Henry Faulds – Father of Fingerprints

By Benjamin Elisha Sawe on July 15 2019 in Society

Henry Faulds theorized that fingerprints were identical to each person.
Henry Faulds theorized that fingerprints were identical to each person.

Henry Faulds is noted in history as an accomplished Scottish Doctor and missionary, as well as a pioneer in fingerprint identification. However, his significant role in the field of fingerprinting was not fully appreciated in his lifetime.

5. Early Life

Henry Faulds was born to parents of modest means in Beith, North Ayrshire on June 1, 1843. He left school at 13 years old and became a clerk in Glasgow after which he took classes in mathematics, the classics, and logic at the University of Glasgow beginning at the age of 21. Faulds subsequently enrolled to study medicine at Anderson’s College from where he graduated with a physician’s license.

4. Career

Faulds joined the medical missionaries for the Church of Scotland, and in 1872 was deployed to a hospital for the poor in Darjeeling, British India. On July 23, 1873, he got a letter of appointment to establish a medical mission in Japan from the United Presbyterian Church of Scotland. Faulds and his wife, Isabella Wilson, left for Japan that December. In 1874, Faulds oversaw the establishment of the first English mission in Japan complete with a hospital and a teaching institute. Faulds proved that he was a competent physician and gained the respect of Japanese society. While accompanying an archaeologist companion Edward S. Morse to an archaeological dig, Faulds became interested in the fingerprints visible by those who had molded ancient pottery. He extensively studied the science of fingerprinting and undertook experiments before arriving at the conclusion that fingerprints were unique to each person. Faulds returned to Britain in 1886 where he worked as a police surgeon.

3. Major Contributions

Faulds is credited with numerous contributions during his stay in Japan. He exposed Japanese surgeons to Dr. Joseph Lister’s antiseptic methods. He established lifeguard centers in canals to prevent drowning and helped create the first Japanese society for the blind, named Rakuzenkai. In 1880, a school for the blind was set up with Faulds' help. He also halted the rabies epidemic as well as a cholera outbreak. His Tsukiji Hospital, which was situated in Tokyo, had treated 15,000 patients by 1882. Faulds also pursued other activities other than medicine such as writing numerous academic articles and two books, as well as starting three magazines. Faulds also pioneered research in fingerprinting and passed his notes to naturalist Charles Darwin. Darwin recommended the work to Francis Galton who subsequently passed it on to the Anthropological Society of London. A publication of Faulds' appeared in the journal "Nature" in 1880, where he elaborated on fingerprints and explained how they could be used to identify criminals.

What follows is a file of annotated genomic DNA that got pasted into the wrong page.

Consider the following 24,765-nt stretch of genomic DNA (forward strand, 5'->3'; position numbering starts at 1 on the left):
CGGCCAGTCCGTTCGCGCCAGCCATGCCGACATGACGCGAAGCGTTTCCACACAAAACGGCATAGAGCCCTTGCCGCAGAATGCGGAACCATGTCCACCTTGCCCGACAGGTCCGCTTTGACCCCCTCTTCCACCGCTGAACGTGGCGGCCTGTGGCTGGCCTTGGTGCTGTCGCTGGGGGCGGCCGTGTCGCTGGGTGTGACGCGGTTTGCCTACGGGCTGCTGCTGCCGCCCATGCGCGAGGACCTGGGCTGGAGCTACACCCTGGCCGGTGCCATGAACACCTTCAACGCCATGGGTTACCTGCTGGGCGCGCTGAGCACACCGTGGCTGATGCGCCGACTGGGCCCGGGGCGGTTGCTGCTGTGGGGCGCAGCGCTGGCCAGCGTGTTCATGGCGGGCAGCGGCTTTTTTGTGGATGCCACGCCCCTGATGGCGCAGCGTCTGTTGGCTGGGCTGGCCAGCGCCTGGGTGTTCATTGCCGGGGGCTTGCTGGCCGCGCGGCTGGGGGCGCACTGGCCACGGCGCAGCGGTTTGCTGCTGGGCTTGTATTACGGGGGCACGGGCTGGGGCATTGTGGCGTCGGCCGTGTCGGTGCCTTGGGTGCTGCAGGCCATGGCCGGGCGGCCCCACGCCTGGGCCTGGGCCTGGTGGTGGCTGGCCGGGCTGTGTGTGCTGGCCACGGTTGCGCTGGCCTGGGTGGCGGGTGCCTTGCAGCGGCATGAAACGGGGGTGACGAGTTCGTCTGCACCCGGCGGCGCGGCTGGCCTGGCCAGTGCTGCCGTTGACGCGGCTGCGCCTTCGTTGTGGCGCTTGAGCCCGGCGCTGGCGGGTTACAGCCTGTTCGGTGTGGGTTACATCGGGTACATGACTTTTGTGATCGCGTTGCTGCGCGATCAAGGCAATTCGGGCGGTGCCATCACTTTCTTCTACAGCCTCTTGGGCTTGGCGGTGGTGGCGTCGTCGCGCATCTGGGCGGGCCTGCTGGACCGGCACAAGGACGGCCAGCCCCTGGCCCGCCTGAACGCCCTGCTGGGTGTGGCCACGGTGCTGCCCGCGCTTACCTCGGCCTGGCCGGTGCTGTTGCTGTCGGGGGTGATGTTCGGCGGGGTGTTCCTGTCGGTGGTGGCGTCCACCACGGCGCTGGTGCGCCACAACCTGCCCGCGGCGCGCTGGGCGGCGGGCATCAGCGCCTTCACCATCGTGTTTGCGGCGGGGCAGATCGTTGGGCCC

2. Challenges

After Faulds’ publication in 1880, a British civil servant working in India called Sir William Herschel addressed a letter to "Nature" saying he had been identifying criminals using fingerprints since 1860. Herschel did not make any reference to the potential of fingerprints in forensic use. A bitter controversy then ensued between the two men, where Faulds insisted he has been cheated his due credit. Upon Faulds return to Britain, his fingerprinting system was met with a dismissal from the Scotland Yard.

1. Death and Legacy

The use of fingerprints to identify criminals was implemented by Sir William James in India in the 1860s. Henry Faulds is credited as the first person to suggest the potential of fingerprint use in forensic work. Francis Galton used the idea of Faulds to study the use of fingerprints in criminology following which it was accepted by the courts. Galton, however, failed to credit Faulds. The Tokyo clinic that Faulds created became St. Luke’s International Hospital after it was purchased by Ludolph Teusler.

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